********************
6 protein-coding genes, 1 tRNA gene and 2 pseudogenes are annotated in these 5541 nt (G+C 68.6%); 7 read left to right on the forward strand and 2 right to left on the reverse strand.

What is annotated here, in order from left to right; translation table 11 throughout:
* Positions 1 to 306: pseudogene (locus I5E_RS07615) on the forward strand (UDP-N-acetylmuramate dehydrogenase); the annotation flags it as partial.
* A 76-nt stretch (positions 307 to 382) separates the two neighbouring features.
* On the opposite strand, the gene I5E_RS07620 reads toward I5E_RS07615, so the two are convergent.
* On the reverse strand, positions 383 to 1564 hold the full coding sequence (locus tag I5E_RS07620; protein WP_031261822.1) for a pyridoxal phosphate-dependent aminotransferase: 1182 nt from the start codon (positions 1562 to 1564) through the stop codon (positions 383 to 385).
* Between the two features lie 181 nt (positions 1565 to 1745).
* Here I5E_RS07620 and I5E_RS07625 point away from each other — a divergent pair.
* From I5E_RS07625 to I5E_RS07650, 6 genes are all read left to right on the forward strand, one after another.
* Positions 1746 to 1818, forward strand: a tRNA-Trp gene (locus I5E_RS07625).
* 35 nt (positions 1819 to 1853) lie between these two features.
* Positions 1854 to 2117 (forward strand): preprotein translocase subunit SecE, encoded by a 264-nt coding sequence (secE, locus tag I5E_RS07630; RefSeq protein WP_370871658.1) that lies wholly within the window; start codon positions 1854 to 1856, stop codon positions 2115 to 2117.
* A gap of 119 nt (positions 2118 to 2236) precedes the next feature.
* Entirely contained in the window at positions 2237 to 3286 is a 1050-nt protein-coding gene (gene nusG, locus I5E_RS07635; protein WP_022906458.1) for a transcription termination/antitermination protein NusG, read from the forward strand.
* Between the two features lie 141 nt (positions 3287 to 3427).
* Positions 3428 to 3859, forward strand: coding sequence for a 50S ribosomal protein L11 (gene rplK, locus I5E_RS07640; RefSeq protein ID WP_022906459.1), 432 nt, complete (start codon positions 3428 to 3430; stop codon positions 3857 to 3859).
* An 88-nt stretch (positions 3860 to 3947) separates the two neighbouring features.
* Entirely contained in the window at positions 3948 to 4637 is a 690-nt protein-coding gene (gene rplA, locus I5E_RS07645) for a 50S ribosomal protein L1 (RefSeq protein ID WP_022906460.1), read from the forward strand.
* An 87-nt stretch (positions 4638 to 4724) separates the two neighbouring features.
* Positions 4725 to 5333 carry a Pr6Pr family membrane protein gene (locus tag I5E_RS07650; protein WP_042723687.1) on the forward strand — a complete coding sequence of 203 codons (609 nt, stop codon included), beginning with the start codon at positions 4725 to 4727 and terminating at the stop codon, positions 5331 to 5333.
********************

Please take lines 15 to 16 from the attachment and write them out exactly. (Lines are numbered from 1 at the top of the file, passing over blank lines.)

* Between the two features lie 141 nt (positions 3287 to 3427).
* Positions 3428 to 3859, forward strand: coding sequence for a 50S ribosomal protein L11 (gene rplK, locus I5E_RS07640; RefSeq protein ID WP_022906459.1), 432 nt, complete (start codon positions 3428 to 3430; stop codon positions 3857 to 3859).